At the restaurant, he maintains his sourdough in four 5-gallon tubs, two in the kitchen at Sourdough Willy’s and two at another of his restaurants, That’s A Some Pizza on Bainbridge. As he removes the lid from the tub, the active bubbling glutinous mass emits a warm, slightly sour fragrance with mild notes of alcohol wafting above. This is because the natural yeasts and bacteria in the starter produce carbon dioxide, which is what forms the beautiful bubbles in a sourdough crust.
Science aside, the deliciousness that results from a well-maintained starter at the hands of an internationally acclaimed master pizzaiolo is well worth the trip to visit Sourdough Willy’s. The restaurant opened at its present location in 2020 as a slice house seating about 20 people. A year and a half later, the remodel on the back of the house was complete, offering patrons a bar and dining area seating about 60 people.
The focal point of the restaurant — assuming you can direct your gaze from the beautiful waterfront — is the large, round, tiled oven that sits in the corner of the room. This is the Forno Brava oven where the traditional Neapolitan pizzas are baked in 90 seconds and where the large, rectangular “in pala” breads are baked.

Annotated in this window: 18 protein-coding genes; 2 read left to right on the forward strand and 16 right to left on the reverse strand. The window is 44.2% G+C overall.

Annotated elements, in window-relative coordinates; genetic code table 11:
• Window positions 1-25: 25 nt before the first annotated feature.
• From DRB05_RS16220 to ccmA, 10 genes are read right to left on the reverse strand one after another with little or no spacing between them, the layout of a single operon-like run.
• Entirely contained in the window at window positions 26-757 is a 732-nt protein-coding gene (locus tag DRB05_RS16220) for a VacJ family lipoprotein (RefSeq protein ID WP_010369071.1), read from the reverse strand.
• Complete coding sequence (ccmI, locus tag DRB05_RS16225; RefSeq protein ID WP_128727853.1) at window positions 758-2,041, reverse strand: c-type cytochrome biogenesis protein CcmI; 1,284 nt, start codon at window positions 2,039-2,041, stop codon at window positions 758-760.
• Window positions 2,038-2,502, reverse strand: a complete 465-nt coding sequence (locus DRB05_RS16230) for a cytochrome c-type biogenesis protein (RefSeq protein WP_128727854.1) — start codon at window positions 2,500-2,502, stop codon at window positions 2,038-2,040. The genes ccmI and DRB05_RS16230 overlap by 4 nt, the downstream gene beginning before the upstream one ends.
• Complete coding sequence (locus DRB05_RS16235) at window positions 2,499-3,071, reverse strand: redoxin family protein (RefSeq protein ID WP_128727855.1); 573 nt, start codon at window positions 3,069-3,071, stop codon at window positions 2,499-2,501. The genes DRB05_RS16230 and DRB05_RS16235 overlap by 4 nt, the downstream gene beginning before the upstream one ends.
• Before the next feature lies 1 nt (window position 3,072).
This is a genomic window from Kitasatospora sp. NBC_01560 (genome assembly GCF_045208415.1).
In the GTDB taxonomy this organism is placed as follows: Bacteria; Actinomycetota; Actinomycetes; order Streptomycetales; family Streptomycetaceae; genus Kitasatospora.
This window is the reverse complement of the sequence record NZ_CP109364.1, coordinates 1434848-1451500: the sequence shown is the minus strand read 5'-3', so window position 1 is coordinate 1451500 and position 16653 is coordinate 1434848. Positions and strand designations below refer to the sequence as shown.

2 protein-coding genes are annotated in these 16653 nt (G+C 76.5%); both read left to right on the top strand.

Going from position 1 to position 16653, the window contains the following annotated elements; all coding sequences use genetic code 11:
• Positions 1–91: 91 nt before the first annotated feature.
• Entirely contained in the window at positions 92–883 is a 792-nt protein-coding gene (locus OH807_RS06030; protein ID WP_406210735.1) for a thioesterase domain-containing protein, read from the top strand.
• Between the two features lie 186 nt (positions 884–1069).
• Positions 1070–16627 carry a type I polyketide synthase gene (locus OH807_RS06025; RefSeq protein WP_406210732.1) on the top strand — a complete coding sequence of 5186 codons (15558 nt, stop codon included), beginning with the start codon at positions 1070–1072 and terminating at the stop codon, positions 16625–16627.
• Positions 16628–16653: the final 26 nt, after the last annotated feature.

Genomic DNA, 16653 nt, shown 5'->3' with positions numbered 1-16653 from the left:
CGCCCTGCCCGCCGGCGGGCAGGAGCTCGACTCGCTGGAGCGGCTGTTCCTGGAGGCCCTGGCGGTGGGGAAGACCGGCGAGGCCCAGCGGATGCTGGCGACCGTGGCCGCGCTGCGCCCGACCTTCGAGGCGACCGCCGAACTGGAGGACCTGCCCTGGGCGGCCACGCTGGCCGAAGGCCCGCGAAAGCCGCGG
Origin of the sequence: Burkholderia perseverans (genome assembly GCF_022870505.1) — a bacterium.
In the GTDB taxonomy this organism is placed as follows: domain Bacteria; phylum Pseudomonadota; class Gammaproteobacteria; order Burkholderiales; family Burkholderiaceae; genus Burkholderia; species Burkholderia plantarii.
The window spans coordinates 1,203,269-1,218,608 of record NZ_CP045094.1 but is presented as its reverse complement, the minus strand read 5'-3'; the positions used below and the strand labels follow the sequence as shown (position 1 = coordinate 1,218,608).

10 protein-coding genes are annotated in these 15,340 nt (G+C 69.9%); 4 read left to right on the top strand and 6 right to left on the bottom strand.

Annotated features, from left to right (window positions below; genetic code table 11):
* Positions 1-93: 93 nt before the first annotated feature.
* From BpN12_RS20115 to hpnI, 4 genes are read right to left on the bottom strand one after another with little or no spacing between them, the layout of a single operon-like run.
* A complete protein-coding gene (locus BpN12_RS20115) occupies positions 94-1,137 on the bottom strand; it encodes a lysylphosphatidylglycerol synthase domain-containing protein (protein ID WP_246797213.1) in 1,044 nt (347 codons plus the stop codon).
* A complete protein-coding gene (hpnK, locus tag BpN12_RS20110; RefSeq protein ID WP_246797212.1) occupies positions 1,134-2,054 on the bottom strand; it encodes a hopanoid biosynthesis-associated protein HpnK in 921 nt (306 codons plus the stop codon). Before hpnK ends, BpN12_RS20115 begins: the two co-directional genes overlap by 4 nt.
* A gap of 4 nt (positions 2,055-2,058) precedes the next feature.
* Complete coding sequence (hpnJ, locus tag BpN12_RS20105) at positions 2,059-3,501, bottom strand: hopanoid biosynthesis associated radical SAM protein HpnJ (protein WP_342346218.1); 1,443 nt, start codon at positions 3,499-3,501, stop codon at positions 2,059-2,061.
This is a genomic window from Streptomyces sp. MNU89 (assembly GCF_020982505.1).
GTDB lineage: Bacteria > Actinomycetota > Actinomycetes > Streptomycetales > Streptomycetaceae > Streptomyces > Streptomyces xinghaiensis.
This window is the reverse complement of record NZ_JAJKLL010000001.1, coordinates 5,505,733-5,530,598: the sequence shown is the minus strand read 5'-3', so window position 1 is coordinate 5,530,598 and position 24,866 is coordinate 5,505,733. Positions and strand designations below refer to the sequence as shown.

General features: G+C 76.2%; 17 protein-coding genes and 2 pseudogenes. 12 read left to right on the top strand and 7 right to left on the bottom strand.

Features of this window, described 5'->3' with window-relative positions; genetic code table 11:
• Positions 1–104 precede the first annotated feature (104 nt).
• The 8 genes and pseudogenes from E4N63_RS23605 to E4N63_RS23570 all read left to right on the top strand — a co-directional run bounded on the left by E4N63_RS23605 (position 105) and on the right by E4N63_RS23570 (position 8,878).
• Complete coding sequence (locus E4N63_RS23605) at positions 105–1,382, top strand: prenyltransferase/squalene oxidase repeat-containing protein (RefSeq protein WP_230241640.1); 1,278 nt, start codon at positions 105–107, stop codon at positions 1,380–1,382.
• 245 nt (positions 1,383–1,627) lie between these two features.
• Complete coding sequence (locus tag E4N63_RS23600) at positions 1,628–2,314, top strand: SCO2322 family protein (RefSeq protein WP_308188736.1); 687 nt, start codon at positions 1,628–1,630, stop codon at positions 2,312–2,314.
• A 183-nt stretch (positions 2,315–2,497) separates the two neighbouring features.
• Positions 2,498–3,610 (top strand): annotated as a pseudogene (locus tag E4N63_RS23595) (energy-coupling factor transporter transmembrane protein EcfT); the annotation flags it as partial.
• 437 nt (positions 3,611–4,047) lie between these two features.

Neapoletana is the original style of pizza created in Naples, Italy. Naples is where the pizza industry as we know it began and was brought to the United States by military troops returning home after World War II. The “leoparding” or black spots on the sides of the crust and the “char” on the bottom crust are the signs of an authentic Neapoletana pizza. The dough is patted into a perfect 8-inch circle on which San Marzano tomato sauce is spread and then dressed with fresh basil leaves and crumbled creamy mozzarella cheese.
The pie is then lifted onto a long handled “peel” and stretched into a 12-inch-diameter circle. The pizza is slid off the peel onto the floor of the 900-degree oven, where the crust begins to bubble and brown and the cheese takes on a satiny, melted sheen. In 90 seconds or so, the Neapoletana is lifted from the oven and is ready to serve.